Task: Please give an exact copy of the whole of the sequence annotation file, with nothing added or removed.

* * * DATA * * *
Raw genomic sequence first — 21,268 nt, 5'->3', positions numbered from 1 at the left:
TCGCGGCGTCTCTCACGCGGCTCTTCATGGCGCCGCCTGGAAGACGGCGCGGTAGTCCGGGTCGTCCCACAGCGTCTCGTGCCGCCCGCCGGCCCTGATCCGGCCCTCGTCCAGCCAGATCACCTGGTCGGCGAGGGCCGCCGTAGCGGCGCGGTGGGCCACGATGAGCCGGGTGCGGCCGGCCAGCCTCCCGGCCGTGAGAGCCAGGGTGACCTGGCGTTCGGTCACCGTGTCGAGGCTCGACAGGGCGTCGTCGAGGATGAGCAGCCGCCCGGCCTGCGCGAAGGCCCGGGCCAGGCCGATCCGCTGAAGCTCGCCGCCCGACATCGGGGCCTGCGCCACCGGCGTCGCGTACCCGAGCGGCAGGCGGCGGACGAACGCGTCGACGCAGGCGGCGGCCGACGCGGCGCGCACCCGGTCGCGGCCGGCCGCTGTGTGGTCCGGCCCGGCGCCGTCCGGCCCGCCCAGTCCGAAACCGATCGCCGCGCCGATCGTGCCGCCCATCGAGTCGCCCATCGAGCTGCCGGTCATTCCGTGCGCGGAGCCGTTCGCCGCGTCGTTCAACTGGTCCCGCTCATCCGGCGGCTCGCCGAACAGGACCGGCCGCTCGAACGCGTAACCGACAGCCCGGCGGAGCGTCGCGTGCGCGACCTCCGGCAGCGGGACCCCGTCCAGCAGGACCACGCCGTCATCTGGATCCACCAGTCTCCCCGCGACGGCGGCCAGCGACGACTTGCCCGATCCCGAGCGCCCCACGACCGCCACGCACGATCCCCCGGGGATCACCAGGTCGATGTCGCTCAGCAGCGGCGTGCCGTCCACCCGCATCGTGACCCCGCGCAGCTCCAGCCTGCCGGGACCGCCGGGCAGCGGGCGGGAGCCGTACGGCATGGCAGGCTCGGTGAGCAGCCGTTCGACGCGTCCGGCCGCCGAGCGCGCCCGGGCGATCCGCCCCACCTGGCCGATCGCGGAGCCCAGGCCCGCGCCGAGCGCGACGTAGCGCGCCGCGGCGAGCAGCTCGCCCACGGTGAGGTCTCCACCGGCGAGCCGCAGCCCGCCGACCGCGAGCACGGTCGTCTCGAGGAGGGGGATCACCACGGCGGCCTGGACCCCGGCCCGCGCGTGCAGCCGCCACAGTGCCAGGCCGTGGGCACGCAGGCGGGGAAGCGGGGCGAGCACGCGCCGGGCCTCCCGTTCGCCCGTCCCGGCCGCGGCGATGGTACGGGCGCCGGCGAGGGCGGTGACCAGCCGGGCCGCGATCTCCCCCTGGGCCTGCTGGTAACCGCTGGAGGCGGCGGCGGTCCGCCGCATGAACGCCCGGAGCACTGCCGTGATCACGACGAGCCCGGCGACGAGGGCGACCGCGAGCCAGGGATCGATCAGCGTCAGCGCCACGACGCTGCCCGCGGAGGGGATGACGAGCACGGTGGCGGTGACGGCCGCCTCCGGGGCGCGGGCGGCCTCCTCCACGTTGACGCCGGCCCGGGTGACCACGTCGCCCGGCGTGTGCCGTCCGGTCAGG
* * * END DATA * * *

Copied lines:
Raw genomic sequence first — 21,268 nt, 5'->3', positions numbered from 1 at the left:
TCGCGGCGTCTCTCACGCGGCTCTTCATGGCGCCGCCTGGAAGACGGCGCGGTAGTCCGGGTCGTCCCACAGCGTCTCGTGCCGCCCGCCGGCCCTGATCCGGCCCTCGTCCAGCCAGATCACCTGGTCGGCGAGGGCCGCCGTAGCGGCGCGGTGGGCCACGATGAGCCGGGTGCGGCCGGCCAGCCTCCCGGCCGTGAGAGCCAGGGTGACCTGGCGTTCGGTCACCGTGTCGAGGCTCGACAGGGCGTCGTCGAGGATGAGCAGCCGCCCGGCCTGCGCGAAGGCCCGGGCCAGGCCGATCCGCTGAAGCTCGCCGCCCGACATCGGGGCCTGCGCCACCGGCGTCGCGTACCCGAGCGGCAGGCGGCGGACGAACGCGTCGACGCAGGCGGCGGCCGACGCGGCGCGCACCCGGTCGCGGCCGGCCGCTGTGTGGTCCGGCCCGGCGCCGTCCGGCCCGCCCAGTCCGAAACCGATCGCCGCGCCGATCGTGCCGCCCATCGAGTCGCCCATCGAGCTGCCGGTCATTCCGTGCGCGGAGCCGTTCGCCGCGTCGTTCAACTGGTCCCGCTCATCCGGCGGCTCGCCGAACAGGACCGGCCGCTCGAACGCGTAACCGACAGCCCGGCGGAGCGTCGCGTGCGCGACCTCCGGCAGCGGGACCCCGTCCAGCAGGACCACGCCGTCATCTGGATCCACCAGTCTCCCCGCGACGGCGGCCAGCGACGACTTGCCCGATCCCGAGCGCCCCACGACCGCCACGCACGATCCCCCGGGGATCACCAGGTCGATGTCGCTCAGCAGCGGCGTGCCGTCCACCCGCATCGTGACCCCGCGCAGCTCCAGCCTGCCGGGACCGCCGGGCAGCGGGCGGGAGCCGTACGGCATGGCAGGCTCGGTGAGCAGCCGTTCGACGCGTCCGGCCGCCGAGCGCGCCCGGGCGATCCGCCCCACCTGGCCGATCGCGGAGCCCAGGCCCGCGCCGAGCGCGACGTAGCGCGCCGCGGCGAGCAGCTCGCCCACGGTGAGGTCTCCACCGGCGAGCCGCAGCCCGCCGACCGCGAGCACGGTCGTCTCGAGGAGGGGGATCACCACGGCGGCCTGGACCCCGGCCCGCGCGTGCAGCCGCCACAGTGCCAGGCCGTGGGCACGCAGGCGGGGAAGCGGGGCGAGCACGCGCCGGGCCTCCCGTTCGCCCGTCCCGGCCGCGGCGATGGTACGGGCGCCGGCGAGGGCGGTGACCAGCCGGGCCGCGATCTCCCCCTGGGCCTGCTGGTAACCGCTGGAGGCGGCGGCGGTCCGCCGCATGAACGCCCGGAGCACTGCCGTGATCACGACGAGCCCGGCGACGAGGGCGACCGCGAGCCAGGGATCGATCAGCGTCAGCGCCACGACGCTGCCCGCGGAGGGGATGACGAGCACGGTGGCGGTGACGGCCGCCTCCGGGGCGCGGGCGGCCTCCTCCACGTTGACGCCGGCCCGGGTGACCACGTCGCCCGGCGTGTGCCGTCCGGTCAGG